Kat Dierickx | 06.05.2017

It’s hard to be adventurous on a daily basis.

Our attempts to fulfill the outdoor pull—without actually going outdoors—leave us unsatisfied: We stockpile images from hikes that are farther away than we can manage. We endlessly scroll through Instagram coveting the outings others post. We set a goal to finally take that backcountry ski tip in Chile or climbing trip in Spain—then set the goal again next year. Extensive time off of work to go backpacking is unrealistic.

We feel stifled in the ruts of routine.

It’s time to re-discover the beauty of short and spontaneous adventure, or in other words:

The “Microadventure.”  

First coined by Alastair Humphreys, an English author and explorer, microadventures are outings that are “short, simple, local, and cheap” but just as exciting, challenging, and refreshing as a longer, more far-flung expedition.

It’s less about the specifics of the adventure and more about the posture: seeing adventure as an integrated piece of work-life balance for people who don’t do these things for a living or have their explorations sponsored by industry bigwigs. Humphreys encourages minimal gear and provisions for cost effectiveness, like a simple bivy or a night under the stars.

You choose the location, duration, and scope of the adventure. Here are a few suggestions to get you rolling.

Work Night Campouts

While this is dependent on where you live, the work night campout can be a quick break in the routine. When working in Boulder, Colorado, I had a secret selection of dispersed, primitive campgrounds in Indian Peaks Wilderness, 10 miles from the city. I chose this spot because my commute to work was quicker than where I was living at the time. I’d organize the backseat and trunk space of my Subaru into a makeshift bed, pack a gallon of water, grab some firewood after work and head up the gravel switchbacks.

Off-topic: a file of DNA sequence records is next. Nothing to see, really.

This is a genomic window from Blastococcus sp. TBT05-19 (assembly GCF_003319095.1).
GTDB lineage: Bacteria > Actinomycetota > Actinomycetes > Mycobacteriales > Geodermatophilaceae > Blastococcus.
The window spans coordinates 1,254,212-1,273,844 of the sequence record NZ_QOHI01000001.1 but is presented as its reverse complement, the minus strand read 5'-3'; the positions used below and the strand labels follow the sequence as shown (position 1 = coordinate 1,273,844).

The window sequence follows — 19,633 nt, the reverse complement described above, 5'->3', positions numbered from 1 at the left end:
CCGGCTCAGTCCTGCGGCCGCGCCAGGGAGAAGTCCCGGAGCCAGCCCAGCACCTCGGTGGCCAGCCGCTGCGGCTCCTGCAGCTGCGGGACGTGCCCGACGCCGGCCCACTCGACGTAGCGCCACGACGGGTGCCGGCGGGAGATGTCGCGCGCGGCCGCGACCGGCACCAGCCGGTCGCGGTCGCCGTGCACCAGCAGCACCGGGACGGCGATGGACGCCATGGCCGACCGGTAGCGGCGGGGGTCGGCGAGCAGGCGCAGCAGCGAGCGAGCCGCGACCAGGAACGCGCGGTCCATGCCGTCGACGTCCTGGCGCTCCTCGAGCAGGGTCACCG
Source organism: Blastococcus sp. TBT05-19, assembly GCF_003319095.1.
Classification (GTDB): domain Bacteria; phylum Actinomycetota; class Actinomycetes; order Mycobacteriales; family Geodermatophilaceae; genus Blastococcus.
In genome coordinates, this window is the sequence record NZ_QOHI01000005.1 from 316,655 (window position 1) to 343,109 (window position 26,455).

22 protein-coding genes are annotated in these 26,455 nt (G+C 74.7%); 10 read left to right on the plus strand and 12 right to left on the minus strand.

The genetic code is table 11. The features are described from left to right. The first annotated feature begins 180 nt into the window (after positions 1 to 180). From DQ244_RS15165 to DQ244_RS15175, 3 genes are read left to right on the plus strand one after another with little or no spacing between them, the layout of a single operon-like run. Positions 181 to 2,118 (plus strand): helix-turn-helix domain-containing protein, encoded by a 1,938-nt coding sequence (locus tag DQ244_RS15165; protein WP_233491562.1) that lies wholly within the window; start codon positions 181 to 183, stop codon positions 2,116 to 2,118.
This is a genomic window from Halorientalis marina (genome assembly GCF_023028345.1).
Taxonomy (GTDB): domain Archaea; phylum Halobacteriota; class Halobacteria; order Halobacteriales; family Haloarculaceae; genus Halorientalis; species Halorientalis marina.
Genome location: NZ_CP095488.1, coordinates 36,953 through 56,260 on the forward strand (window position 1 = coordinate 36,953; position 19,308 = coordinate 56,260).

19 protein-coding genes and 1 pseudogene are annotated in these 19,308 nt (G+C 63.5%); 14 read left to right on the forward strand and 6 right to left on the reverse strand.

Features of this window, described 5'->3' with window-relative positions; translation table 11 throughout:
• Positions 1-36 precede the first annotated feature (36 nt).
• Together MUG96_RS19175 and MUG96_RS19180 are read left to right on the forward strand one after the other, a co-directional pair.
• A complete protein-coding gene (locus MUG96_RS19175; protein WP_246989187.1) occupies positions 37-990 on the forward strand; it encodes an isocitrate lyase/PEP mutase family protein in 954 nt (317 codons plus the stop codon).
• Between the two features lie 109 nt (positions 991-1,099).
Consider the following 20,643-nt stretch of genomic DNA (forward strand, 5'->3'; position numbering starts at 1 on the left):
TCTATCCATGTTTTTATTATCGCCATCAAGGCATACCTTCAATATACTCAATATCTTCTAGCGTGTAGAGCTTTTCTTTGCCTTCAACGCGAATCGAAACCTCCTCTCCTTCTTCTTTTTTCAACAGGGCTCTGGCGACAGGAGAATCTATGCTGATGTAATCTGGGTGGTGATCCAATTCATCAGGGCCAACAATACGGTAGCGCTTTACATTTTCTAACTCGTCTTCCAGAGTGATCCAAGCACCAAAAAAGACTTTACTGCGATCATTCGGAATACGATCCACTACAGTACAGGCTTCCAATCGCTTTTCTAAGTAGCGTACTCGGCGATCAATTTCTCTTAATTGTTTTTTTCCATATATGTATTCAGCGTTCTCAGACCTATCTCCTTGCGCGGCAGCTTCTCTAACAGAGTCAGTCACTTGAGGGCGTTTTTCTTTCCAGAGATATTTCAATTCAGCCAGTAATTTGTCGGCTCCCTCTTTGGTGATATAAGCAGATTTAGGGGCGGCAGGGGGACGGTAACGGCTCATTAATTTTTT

I’d build a fire around 7 p.m., either solo or with friends, string up a hammock, eat a dinner that usually consisted of snacks, and crawl into my sleeping bag around two hours later—after properly extinguishing the fire, of course. Come morning, I’d roll out of the back of my car and blink the sleep from my eyes with the sunrise spilling over my wilderness setting. I’d take a minute to appreciate the view before driving down to a coffee shop to jumpstart my work day. My hair would smell like campfire, and I secretly cherished the reminder it gave me.

Even if there aren’t any campgrounds nearby, a backyard can suffice. Set up a tent and use a firepit to simulate a campfire. Tell ghost stories. It might feel like you’re ten years old, but, then again, isn’t that kind of the point?

Pre-work Trail Runs

Admittedly, I had to get used to the 5 a.m. wake-up call that pre-work trail runs required. Everything in me tried to justify another two hours of sleep. Instead, I’d drag myself out of bed, drive 20 minutes from my door to a nearby wilderness area, and work in a few miles before my responsibilities kicked in for the day.

Eventually, I acclimated to—even craved—these morning trail adventures, and pushed my bedtime up earlier to prepare for them. The cold, crisp air before dawn, lacing up my shoes in solitude, and beginning the run with only the sounds of my breath and the birds rustling above made the early rise worthwhile. These trips were quick, local, and made me feel as though I had accomplished something bigger than checking off my to-do list that day.